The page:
The 1st Americans may have arrived by a sea ice 'highway'

The atmosphere is surreal at dawn in the Jokulsaron lagoon, where seals and a few lucky people can enjoy an endless spectacle, where icebergs float and move slowly dragged by the current.
The first people to reach the Americas may have traveled along a sea ice "highway" in Beringia similar to this in Jökulsárlón, Iceland. (Image credit: kappaphoto via Getty Images)

During the last ice age, sea ice may have provided an ancient "highway" for the first humans to reach the Americas, researchers say.

The finding — that the first Americans may have trekked upon this highway in addition to boating alongside the coast — provides another puzzle piece for how humans managed to cross Beringia, the landmass that once linked Asia with North America. The research was published in 2023 in the journal PNAS and originally focused on when sea currents along Beringia were passable by watercraft; during a new presentation of their findings on Dec. 15 at the annual meeting of the American Geophysical Union in San Francisco, the team highlighted the sea ice's importance.

There are two main scenarios for how people may have first migrated to the Americas. The older idea suggested that people made this journey when Beringia was relatively free of ice. However, a growing body of evidence suggests that travelers made their way on watercraft along the Pacific coasts of Asia, Beringia and North America before 15,000 years ago, when giant ice sheets would have made an overland journey extremely difficult. This "kelp highway" may have supplied bountiful goods in coastal waters.

Finding out which of these scenarios might be correct has long proved challenging, largely because many of the most likely locations of human occupation during the migration are now underwater in the Bering Sea," Jesse Farmer, a paleoceanographer at the University of Massachusetts Boston who was not involved with the new research, told Live Science in an email. "If finding a suitable archaeological site on land is like finding a needle in a haystack, in Beringia it's like finding a needle in a haystack that is buried under 150 feet [45 meters] of ocean water."

Archaeologists have found evidence of coastal settlements in western Canada dating from as early as 14,000 years ago. However, a 2020 study suggested that fresh water from melting glaciers at the time might have created a strong current that would have made it difficult for people to travel along the coast.

Related: Some of the 1st ice age humans who ventured into Americas came from China, DNA study suggests

To get a better idea of the ocean's conditions during these potentially critical windows of human migration, Summer Praetorius, a paleoceanographer at the U.S. Geological Survey, and her colleagues investigated ocean sediments along the North American Pacific coast. Much of the data came from tiny fossils of plankton; their abundance and chemical makeup can help scientists deduce ancient ocean temperatures, salinity and sea ice cover.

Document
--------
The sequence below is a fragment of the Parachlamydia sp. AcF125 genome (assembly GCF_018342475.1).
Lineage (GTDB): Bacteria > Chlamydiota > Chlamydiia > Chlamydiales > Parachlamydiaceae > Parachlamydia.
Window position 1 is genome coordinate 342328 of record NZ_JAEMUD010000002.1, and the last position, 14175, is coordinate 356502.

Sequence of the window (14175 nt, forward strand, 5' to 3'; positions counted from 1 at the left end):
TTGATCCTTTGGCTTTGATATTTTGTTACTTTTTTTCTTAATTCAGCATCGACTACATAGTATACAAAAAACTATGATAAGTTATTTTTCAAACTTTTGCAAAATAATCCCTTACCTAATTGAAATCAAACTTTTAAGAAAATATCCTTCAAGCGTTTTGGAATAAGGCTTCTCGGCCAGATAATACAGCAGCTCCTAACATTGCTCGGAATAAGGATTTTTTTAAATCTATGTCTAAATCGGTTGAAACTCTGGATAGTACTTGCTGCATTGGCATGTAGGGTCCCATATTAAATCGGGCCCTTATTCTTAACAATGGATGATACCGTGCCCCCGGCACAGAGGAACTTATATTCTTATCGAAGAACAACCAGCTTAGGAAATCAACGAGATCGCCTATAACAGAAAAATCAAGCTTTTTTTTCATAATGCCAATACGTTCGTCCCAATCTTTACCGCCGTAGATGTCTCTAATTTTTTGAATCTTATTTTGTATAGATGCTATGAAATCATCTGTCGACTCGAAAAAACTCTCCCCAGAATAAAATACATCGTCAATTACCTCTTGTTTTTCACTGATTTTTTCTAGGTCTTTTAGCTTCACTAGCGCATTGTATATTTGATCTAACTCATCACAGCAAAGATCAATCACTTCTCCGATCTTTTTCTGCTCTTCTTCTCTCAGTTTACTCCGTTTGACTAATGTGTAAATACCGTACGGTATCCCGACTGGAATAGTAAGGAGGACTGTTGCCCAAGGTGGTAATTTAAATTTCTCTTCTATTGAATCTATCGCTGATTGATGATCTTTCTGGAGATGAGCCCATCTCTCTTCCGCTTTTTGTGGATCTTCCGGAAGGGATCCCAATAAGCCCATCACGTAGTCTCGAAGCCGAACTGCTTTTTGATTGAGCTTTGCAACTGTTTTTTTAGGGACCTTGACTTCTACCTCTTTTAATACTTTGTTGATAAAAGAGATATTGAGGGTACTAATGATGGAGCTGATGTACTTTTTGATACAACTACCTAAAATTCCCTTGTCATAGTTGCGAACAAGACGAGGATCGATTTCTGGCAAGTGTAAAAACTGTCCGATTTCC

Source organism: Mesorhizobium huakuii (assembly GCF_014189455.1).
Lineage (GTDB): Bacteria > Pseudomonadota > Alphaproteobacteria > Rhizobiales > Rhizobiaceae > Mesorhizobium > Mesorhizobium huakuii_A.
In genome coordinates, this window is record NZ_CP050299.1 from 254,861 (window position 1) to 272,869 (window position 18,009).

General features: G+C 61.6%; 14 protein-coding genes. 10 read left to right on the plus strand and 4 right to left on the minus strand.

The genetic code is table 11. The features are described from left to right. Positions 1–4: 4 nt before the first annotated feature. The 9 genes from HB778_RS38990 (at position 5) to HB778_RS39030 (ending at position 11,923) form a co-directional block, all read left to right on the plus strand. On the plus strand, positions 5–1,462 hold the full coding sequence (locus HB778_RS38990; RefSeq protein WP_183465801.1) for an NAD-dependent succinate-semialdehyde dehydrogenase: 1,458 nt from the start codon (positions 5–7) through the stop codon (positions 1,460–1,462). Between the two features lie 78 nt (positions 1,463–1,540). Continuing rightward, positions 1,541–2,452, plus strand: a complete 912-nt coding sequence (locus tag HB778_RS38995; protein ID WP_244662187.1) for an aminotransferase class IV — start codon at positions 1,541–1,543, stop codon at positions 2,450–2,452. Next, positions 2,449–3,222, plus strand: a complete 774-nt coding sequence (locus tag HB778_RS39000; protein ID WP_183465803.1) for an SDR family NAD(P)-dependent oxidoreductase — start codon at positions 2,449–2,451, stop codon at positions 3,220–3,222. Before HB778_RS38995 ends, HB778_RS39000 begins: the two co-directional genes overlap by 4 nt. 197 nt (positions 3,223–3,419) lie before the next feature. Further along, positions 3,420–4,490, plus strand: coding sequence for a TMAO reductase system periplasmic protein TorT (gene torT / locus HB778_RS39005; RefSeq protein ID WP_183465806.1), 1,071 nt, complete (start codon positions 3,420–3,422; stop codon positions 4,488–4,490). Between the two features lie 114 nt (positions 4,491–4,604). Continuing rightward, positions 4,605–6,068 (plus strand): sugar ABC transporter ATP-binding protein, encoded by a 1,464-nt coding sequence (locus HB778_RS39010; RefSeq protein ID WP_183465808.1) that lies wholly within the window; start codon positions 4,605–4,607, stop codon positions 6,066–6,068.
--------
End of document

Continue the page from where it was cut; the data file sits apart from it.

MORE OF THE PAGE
The research team's climate models revealed that 20,000 years ago, ocean currents were more than twice as strong as they are today because of glacial winds and lower sea levels during the height of the Last Glacial Maximum, the coldest part of the last ice age. Although not impossible to paddle against, these conditions would have made traveling southward by boat very difficult, Praetorius said in a statement. Such conditions may have lasted 1,000 to 2,000 years.

"This is a very clever combination of past environmental data and cutting-edge ocean modeling," Farmer said.

The scientists also found that much of the region was home to sea ice during the winter until about 15,000 years ago. This opens up the possibility that instead of paddling against these powerful currents, ancient migrants to the Americas may have used sea ice as a platform to walk on, Praetorius said.

Modern-day Arctic people travel along sea ice on dog sleds and snowmobiles. Early migrants to the Americas also may have used a sea ice highway to get around and hunt prey, slowly making their way into North America in the process, Praetorius noted.

In addition, the climate data suggested that conditions along the coastal route might have supported migration between 24,500 and 22,000 years ago, as well as between 16,400 and 14,800 years ago, possibly with the aid of winter sea ice.

"These open periods from the climate record do overlap well with footprints found in New Mexico [that are] about 23,000 years old," John Jaeger, a marine geologist at the University of Florida who did not participate in this study, told Live Science. These findings suggest that "humans migrating through this area were very adaptable to rapidly changing conditions."

All in all, "the million-dollar question still remains: when, how, and why did humans move from Asia to North America?" Farmer said. "We need to compile insights from across research approaches and ways of knowing. The study by Praetorius and others is an excellent step in this direction."

Charles Q. Choi
Live Science Contributor
Charles Q. Choi is a contributing writer for Live Science and He covers all things human origins and astronomy as well as physics, animals and general science topics. Charles has a Master of Arts degree from the University of Missouri-Columbia, School of Journalism and a Bachelor of Arts degree from the University of South Florida. Charles has visited every continent on Earth, drinking rancid yak butter tea in Lhasa, snorkeling with sea lions in the Galapagos and even climbing an iceberg in Antarctica.